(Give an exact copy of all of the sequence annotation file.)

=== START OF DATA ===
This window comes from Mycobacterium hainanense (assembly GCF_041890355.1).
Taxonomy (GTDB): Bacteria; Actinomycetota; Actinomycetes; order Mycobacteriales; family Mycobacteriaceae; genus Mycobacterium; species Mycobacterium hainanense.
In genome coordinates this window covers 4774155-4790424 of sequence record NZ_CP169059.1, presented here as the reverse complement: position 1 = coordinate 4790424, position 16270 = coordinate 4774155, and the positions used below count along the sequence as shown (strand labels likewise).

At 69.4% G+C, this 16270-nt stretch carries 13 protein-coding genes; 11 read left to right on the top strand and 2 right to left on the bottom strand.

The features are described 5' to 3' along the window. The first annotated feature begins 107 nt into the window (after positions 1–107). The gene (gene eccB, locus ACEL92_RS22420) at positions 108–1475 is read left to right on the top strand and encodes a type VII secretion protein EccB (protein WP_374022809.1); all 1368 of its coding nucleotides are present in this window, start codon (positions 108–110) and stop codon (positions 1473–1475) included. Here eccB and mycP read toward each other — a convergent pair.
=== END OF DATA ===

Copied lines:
This window comes from Mycobacterium hainanense (assembly GCF_041890355.1).
Taxonomy (GTDB): Bacteria; Actinomycetota; Actinomycetes; order Mycobacteriales; family Mycobacteriaceae; genus Mycobacterium; species Mycobacterium hainanense.
In genome coordinates this window covers 4774155-4790424 of sequence record NZ_CP169059.1, presented here as the reverse complement: position 1 = coordinate 4790424, position 16270 = coordinate 4774155, and the positions used below count along the sequence as shown (strand labels likewise).

At 69.4% G+C, this 16270-nt stretch carries 13 protein-coding genes; 11 read left to right on the top strand and 2 right to left on the bottom strand.

The features are described 5' to 3' along the window. The first annotated feature begins 107 nt into the window (after positions 1–107). The gene (gene eccB, locus ACEL92_RS22420) at positions 108–1475 is read left to right on the top strand and encodes a type VII secretion protein EccB (protein WP_374022809.1); all 1368 of its coding nucleotides are present in this window, start codon (positions 108–110) and stop codon (positions 1473–1475) included. Here eccB and mycP read toward each other — a convergent pair.